"Nobody from ICC (International Cricket Council) has told me not to bowl it. I can bowl whatever I want, but if I get reported again I will have to go to another hearing," he said on arrival here Thursday for the series which does not carry official one-day international status.
Last March, he was reported for chucking his doosra -- a legspinner bowled with an offspinner's action -- and warned he could be banned for a year if he continued to bowl the ball with a 14 degree bend in the elbow, well above the permitted five degrees for spin bowlers.
The ICC meanwhile looks set to change the rules which could see the doosra permitted once again with a meeting next month expected to approve a recommendation that all bowlers be allowed a 15 percent bend in the arm.
Muralitharan welcomed the move.
"Not only me, I think most of the bowlers will look forward to that," he said.
"Always I bowl well with the doosra."
Muralitharan, the former world Test wicket recordholder who is returning after six months recovery from surgery, will bowl in tandem in the three-match series with Australia's Shane Warne, the man who overtook his haul.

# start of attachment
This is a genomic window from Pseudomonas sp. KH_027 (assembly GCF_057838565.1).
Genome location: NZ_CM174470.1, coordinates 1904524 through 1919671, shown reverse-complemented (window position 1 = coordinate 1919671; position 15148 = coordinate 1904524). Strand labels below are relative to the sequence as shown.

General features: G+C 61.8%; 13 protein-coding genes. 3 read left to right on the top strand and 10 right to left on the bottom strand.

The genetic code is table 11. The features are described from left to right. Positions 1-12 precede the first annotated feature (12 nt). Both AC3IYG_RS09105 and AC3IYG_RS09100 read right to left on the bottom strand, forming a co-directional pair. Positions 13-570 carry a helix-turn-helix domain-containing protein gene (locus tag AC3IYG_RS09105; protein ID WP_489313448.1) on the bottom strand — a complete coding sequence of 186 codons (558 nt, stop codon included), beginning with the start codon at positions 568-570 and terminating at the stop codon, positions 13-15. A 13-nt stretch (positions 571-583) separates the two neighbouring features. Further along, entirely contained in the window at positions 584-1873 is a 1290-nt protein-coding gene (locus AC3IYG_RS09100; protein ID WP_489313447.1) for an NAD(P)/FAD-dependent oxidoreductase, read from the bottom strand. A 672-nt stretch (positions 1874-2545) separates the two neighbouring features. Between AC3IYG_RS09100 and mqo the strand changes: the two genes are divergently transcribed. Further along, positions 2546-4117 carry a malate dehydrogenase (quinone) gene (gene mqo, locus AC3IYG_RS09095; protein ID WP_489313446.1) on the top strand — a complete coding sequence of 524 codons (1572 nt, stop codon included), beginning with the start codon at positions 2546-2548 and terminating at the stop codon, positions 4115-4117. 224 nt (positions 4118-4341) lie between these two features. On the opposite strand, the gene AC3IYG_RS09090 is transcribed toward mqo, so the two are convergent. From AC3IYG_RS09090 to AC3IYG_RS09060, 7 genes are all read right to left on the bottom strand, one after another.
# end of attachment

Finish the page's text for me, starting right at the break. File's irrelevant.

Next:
Muralitharan had surgery on his bowling shoulder last August, which ruled him out of international cricket until last week's tsunami relief match in Melbourne where he took three for 59 off 10 overs.
Muralitharan, who has 532 wickets from 91 tests and 369 wickets from 238 one-day internationals, said his shoulder was still sore and he remained one or two months away from his best form.
Having been deeply affected by the tsunami tragedy in his homeland and played a significant role in the relief effort, he was determined to give a good account.
He said he enjoyed the tsunami relief match and the response he received from the Australian public made him rethink his stance on not touring Australia.
He opted out of a tour of Australia last July due to the heckling he received from crowds on previous tours.